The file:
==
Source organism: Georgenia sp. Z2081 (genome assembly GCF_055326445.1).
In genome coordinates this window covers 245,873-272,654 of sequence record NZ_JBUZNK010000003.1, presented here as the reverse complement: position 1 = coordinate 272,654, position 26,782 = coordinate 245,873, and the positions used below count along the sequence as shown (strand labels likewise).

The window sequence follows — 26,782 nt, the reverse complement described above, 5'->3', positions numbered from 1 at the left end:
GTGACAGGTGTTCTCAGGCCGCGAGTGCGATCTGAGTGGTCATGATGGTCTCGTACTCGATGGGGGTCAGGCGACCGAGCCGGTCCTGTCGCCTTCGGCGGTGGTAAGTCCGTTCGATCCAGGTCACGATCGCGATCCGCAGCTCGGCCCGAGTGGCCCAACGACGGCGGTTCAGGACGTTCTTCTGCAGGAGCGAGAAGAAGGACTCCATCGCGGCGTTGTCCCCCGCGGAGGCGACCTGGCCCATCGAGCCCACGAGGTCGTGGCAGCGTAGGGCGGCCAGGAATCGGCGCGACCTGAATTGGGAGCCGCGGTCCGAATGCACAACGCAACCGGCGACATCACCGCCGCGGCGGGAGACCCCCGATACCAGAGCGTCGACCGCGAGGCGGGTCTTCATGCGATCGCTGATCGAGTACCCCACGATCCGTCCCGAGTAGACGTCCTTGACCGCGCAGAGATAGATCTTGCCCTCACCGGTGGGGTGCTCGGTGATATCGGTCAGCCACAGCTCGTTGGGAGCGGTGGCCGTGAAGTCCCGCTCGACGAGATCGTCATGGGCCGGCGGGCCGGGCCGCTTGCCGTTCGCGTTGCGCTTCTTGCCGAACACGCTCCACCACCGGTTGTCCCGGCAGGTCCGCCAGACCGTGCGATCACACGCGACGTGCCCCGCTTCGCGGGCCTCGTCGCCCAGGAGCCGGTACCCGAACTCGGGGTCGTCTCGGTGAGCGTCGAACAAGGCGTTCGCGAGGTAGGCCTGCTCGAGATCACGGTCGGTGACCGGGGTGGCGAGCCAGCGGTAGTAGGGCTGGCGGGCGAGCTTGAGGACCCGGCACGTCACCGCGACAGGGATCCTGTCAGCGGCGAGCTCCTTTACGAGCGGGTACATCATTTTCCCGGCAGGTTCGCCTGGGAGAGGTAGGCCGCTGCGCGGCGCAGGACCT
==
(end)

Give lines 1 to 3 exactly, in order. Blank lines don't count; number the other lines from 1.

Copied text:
Source organism: Georgenia sp. Z2081 (genome assembly GCF_055326445.1).
In genome coordinates this window covers 245,873-272,654 of sequence record NZ_JBUZNK010000003.1, presented here as the reverse complement: position 1 = coordinate 272,654, position 26,782 = coordinate 245,873, and the positions used below count along the sequence as shown (strand labels likewise).

The window sequence follows — 26,782 nt, the reverse complement described above, 5'->3', positions numbered from 1 at the left end: